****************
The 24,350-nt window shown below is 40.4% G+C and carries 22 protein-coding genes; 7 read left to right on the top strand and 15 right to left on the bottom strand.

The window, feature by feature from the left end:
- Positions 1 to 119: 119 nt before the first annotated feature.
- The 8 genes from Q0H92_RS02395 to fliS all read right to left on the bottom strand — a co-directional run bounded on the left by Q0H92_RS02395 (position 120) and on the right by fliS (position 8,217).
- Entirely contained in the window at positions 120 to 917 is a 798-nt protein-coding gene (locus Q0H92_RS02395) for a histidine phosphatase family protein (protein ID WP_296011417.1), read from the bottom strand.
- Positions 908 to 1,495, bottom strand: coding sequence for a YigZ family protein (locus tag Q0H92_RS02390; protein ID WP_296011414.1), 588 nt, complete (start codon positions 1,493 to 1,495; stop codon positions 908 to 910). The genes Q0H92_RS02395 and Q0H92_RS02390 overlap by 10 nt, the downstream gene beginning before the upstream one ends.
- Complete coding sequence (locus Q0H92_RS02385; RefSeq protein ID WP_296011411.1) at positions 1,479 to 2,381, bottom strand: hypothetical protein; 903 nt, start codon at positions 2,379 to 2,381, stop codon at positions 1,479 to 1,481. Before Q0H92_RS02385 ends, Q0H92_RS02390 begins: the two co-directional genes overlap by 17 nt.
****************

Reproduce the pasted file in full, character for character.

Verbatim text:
The 24,350-nt window shown below is 40.4% G+C and carries 22 protein-coding genes; 7 read left to right on the top strand and 15 right to left on the bottom strand.

The window, feature by feature from the left end:
- Positions 1 to 119: 119 nt before the first annotated feature.
- The 8 genes from Q0H92_RS02395 to fliS all read right to left on the bottom strand — a co-directional run bounded on the left by Q0H92_RS02395 (position 120) and on the right by fliS (position 8,217).
- Entirely contained in the window at positions 120 to 917 is a 798-nt protein-coding gene (locus Q0H92_RS02395) for a histidine phosphatase family protein (protein ID WP_296011417.1), read from the bottom strand.
- Positions 908 to 1,495, bottom strand: coding sequence for a YigZ family protein (locus tag Q0H92_RS02390; protein ID WP_296011414.1), 588 nt, complete (start codon positions 1,493 to 1,495; stop codon positions 908 to 910). The genes Q0H92_RS02395 and Q0H92_RS02390 overlap by 10 nt, the downstream gene beginning before the upstream one ends.
- Complete coding sequence (locus Q0H92_RS02385; RefSeq protein ID WP_296011411.1) at positions 1,479 to 2,381, bottom strand: hypothetical protein; 903 nt, start codon at positions 2,379 to 2,381, stop codon at positions 1,479 to 1,481. Before Q0H92_RS02385 ends, Q0H92_RS02390 begins: the two co-directional genes overlap by 17 nt.